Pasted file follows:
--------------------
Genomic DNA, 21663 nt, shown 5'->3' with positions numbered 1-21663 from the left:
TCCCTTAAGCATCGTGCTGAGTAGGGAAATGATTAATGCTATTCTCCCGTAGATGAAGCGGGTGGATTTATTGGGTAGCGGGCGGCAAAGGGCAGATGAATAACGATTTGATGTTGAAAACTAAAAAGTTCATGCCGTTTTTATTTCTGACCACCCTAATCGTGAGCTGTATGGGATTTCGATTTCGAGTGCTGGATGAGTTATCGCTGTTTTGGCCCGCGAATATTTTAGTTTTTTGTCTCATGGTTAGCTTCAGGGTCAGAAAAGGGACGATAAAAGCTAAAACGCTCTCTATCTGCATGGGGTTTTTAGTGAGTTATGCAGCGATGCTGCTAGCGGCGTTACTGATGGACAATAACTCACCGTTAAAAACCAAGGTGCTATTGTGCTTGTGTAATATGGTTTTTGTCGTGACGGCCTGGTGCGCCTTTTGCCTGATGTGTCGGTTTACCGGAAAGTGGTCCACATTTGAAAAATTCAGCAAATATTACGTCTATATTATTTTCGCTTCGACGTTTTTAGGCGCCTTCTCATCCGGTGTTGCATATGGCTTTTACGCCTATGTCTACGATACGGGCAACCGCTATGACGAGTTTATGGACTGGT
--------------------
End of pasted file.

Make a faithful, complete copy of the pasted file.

Genomic DNA, 21663 nt, shown 5'->3' with positions numbered 1-21663 from the left:
TCCCTTAAGCATCGTGCTGAGTAGGGAAATGATTAATGCTATTCTCCCGTAGATGAAGCGGGTGGATTTATTGGGTAGCGGGCGGCAAAGGGCAGATGAATAACGATTTGATGTTGAAAACTAAAAAGTTCATGCCGTTTTTATTTCTGACCACCCTAATCGTGAGCTGTATGGGATTTCGATTTCGAGTGCTGGATGAGTTATCGCTGTTTTGGCCCGCGAATATTTTAGTTTTTTGTCTCATGGTTAGCTTCAGGGTCAGAAAAGGGACGATAAAAGCTAAAACGCTCTCTATCTGCATGGGGTTTTTAGTGAGTTATGCAGCGATGCTGCTAGCGGCGTTACTGATGGACAATAACTCACCGTTAAAAACCAAGGTGCTATTGTGCTTGTGTAATATGGTTTTTGTCGTGACGGCCTGGTGCGCCTTTTGCCTGATGTGTCGGTTTACCGGAAAGTGGTCCACATTTGAAAAATTCAGCAAATATTACGTCTATATTATTTTCGCTTCGACGTTTTTAGGCGCCTTCTCATCCGGTGTTGCATATGGCTTTTACGCCTATGTCTACGATACGGGCAACCGCTATGACGAGTTTATGGACTGGT